OxyContin tablets, morphine-like painkillers, are widely abused as a recreational drug. People with mood disorders are at increased risk of abusing opioids, and yet they received many more prescriptions than the general population, according to an analysis of data from 2011 and 2013. Photo by Leonard Lessin/via Getty Images

51 percent of opioid prescriptions go to people with depression and mood disorders

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OxyContin tablets, morphine-like painkillers, are widely abused as a recreational drug. People with mood disorders are at increased risk of abusing opioids, and yet they received many more prescriptions than the general population, according to an analysis of data from 2011 and 2013. Photo by Leonard Lessin/via Getty Images

More than half of all opioid prescriptions in the United States are written for people with anxiety, depression, and other mood disorders, according to a new study that questions how pain is treated in this vulnerable population.

People with mood disorders are at increased risk of abusing opioids, and yet they received many more prescriptions than the general population, according to an analysis of data from 2011 and 2013.

"We're handing this stuff out like candy," said Dr. Brian Sites, of Dartmouth-Hitchcock Medical Center, the senior author of the study. Opioid prescribing in the U.S. quadrupled between 1999 and 2015, and during that time over 183,000 people died from overdoses related to prescription opioids, according to the CDC.

Sites said more research is needed to understand whether opioids are being overprescribed to adults with mood disorders.

READ MORE: Treating patients with opioid disorders is not just about treating addiction. Here's why

"If you want to come up with social policy to address the need to decrease our out-of-control opioid prescribing, this would be the population you want to study, because they're getting the bulk of the opioids, and then they are known to be at higher risk for the bad stuff," he said.

The study, published Monday in the Journal of the American Board of Family Medicine, tapped a U.S. health survey that gathered data from providers and facilities on prescription medications, health status, and basic demographics for about 51,000 adults. It found that 19 percent of the 38.6 million Americans with mood disorders use prescription opioids, compared to 5 percent of the general population — a difference that remained even when the researchers controlled for factors such as physical health, level of pain, age, sex and race.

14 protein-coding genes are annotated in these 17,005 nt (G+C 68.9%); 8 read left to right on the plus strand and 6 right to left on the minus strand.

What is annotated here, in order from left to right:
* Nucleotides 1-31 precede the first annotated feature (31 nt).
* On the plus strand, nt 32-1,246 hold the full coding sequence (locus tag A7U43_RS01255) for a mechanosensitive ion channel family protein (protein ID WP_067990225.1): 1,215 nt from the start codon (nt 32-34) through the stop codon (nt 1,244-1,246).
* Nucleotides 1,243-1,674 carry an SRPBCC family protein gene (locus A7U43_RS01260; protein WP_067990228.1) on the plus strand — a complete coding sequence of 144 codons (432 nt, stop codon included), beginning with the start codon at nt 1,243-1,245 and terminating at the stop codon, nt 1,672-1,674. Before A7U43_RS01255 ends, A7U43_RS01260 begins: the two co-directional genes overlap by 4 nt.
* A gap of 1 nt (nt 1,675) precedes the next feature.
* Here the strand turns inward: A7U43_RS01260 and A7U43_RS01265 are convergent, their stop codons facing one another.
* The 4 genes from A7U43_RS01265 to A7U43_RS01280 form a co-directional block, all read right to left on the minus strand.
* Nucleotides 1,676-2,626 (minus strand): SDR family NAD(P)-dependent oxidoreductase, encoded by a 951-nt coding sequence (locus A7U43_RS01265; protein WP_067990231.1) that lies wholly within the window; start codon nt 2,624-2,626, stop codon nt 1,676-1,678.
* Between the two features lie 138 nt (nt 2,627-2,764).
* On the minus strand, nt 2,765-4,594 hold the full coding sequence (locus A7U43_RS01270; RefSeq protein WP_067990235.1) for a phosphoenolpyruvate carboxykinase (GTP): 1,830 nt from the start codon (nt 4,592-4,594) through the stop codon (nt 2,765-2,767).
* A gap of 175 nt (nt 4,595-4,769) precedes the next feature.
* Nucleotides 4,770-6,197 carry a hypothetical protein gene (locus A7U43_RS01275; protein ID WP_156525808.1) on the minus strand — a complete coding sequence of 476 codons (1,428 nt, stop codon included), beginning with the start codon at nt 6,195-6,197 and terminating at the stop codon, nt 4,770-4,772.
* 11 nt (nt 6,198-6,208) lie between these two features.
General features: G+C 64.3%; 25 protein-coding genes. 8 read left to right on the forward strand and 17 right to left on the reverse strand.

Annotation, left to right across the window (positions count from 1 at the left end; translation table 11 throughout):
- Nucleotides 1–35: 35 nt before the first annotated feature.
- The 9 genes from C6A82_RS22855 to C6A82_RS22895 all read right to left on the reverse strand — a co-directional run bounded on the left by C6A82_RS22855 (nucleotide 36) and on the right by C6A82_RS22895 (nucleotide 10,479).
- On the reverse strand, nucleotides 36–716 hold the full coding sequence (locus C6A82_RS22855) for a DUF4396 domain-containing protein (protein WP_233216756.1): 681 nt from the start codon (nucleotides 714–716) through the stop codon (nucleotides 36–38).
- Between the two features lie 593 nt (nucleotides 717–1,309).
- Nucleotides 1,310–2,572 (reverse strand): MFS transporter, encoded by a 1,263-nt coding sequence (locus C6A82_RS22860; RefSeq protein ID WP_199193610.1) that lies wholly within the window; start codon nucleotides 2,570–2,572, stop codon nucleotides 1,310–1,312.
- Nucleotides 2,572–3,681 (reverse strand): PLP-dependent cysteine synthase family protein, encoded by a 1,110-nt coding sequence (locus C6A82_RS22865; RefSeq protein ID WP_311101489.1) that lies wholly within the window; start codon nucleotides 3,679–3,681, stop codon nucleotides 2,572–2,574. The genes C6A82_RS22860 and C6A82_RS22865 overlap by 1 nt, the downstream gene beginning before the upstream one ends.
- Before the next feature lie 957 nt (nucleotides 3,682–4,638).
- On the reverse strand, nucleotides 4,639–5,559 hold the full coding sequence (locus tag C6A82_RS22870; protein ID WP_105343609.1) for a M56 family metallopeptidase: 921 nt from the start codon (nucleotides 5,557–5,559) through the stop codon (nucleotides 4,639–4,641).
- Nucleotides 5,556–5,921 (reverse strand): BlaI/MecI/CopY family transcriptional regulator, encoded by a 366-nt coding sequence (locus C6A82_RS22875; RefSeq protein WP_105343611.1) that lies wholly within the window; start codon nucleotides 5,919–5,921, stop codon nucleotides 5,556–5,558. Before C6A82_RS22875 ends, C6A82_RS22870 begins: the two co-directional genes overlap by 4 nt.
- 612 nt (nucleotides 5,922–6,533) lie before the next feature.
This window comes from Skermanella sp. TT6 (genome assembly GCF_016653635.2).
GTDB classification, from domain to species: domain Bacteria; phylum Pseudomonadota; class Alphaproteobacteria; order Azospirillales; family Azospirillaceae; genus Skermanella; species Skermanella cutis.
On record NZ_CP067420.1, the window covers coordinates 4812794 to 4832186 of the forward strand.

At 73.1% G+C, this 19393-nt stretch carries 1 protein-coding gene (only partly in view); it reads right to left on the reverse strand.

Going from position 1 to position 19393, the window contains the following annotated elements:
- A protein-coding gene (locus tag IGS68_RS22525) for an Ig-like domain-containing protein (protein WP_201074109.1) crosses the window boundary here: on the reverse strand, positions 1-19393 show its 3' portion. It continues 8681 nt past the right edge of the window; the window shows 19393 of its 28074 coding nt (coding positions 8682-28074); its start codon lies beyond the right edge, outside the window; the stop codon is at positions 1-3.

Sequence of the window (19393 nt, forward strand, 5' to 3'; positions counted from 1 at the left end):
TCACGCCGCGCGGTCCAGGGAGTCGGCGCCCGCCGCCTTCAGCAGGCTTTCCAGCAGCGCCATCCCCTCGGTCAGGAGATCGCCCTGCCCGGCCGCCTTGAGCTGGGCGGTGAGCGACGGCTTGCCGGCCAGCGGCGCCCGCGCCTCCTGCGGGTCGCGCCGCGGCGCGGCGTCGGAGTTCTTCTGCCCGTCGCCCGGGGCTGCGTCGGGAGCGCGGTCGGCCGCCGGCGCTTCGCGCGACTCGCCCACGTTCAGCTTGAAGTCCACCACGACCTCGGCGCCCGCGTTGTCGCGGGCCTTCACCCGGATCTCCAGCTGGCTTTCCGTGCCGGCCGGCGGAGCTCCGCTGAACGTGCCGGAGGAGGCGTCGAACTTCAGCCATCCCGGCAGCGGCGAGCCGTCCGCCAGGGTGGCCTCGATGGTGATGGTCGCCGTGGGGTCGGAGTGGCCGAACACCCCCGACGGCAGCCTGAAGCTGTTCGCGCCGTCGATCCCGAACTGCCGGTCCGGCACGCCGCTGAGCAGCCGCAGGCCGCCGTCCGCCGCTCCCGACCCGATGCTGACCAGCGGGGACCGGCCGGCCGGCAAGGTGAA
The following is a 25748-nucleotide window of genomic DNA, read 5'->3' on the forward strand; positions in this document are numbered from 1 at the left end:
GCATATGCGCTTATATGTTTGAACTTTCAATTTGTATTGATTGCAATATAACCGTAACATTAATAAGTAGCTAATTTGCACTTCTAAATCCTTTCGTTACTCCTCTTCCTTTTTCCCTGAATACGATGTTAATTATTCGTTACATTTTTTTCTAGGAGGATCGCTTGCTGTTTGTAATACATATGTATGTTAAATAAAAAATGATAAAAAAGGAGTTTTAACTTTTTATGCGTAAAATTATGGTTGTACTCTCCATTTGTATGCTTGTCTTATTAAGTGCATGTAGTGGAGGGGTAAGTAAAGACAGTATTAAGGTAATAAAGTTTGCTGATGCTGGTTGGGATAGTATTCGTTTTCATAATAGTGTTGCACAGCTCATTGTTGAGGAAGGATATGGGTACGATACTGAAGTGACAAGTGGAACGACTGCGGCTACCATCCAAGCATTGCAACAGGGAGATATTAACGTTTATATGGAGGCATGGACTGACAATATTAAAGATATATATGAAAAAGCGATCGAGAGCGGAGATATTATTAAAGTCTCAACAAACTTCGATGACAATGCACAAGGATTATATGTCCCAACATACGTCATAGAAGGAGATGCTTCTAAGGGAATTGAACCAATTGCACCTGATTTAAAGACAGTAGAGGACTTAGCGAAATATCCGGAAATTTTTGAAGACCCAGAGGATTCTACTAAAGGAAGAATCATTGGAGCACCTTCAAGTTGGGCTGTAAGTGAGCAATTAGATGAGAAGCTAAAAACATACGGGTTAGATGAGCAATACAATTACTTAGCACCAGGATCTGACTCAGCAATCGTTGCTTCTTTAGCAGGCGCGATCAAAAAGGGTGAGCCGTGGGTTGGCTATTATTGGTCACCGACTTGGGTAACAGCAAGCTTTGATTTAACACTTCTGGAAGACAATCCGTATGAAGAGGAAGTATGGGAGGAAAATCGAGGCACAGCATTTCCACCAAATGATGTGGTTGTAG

The analysis showed that adults with mood disorders receive 51 percent of the opioid prescriptions distributed in the U.S., some 60 million prescriptions a year.

It's unclear why such a discrepancy exists. Sites said it's possible that patients with mood disorders respond to pain differently, spurring physicians to write more opioid prescriptions; previous research has shown that patients with a history of depression are at increased risk of developing chronic pain. Or physicians might be more sympathetic to patients with preexisting conditions, making them more likely to prescribe opioids. Sites also said that opioids might have a short-term antidepressant effect, which could motivate patients with mood disorders to seek prescriptions.

For Sites, the bottom line is that while opioid prescriptions can be appropriate for individual patients with mood disorders, the study raises concerns about overprescribing on a population scale.

"We need to understand if this massive prescribing level is appropriate in actually providing benefit commensurate with the risk," said Sites, who collaborated with researchers at the University of Michigan.

READ MORE: Your mind can be trained to control chronic pain. But it will cost you

He added that physicians need viable alternatives for treating pain, including cognitive behavioral therapy, acupuncture and acupressure, physical therapy, and massage.

"We don't have the ability to refer and recommend those things easily," he said, "So the easiest thing right now is to prescribe a pill."

Jeffrey Scherrer, a professor and epidemiologist at Saint Louis University not involved in the study, was not particularly surprised by the results. "A lot of pain patients attribute their depression to their pain, but there's a lot of evidence that depression is playing a role in both the experience of pain and the odds of getting an opioid," he said.

For Dr. Mark Edlund, a senior public health analyst at RTI International who was also not involved in the study, it adds to a growing and worrisome body of evidence that people with mental health disorders who are at higher risk for abusing opioids are also more likely to receive opioid prescriptions.

"There's an emphasis now on cutting back opioid prescribing," he said. "Probably just as important is assuring that we're prescribing the opioids to the right populations, and that we're doing our risk-benefit analysis on each patient."

This article is reproduced with permission from STAT. It was first published on June 26, 2017. Find the original story here.

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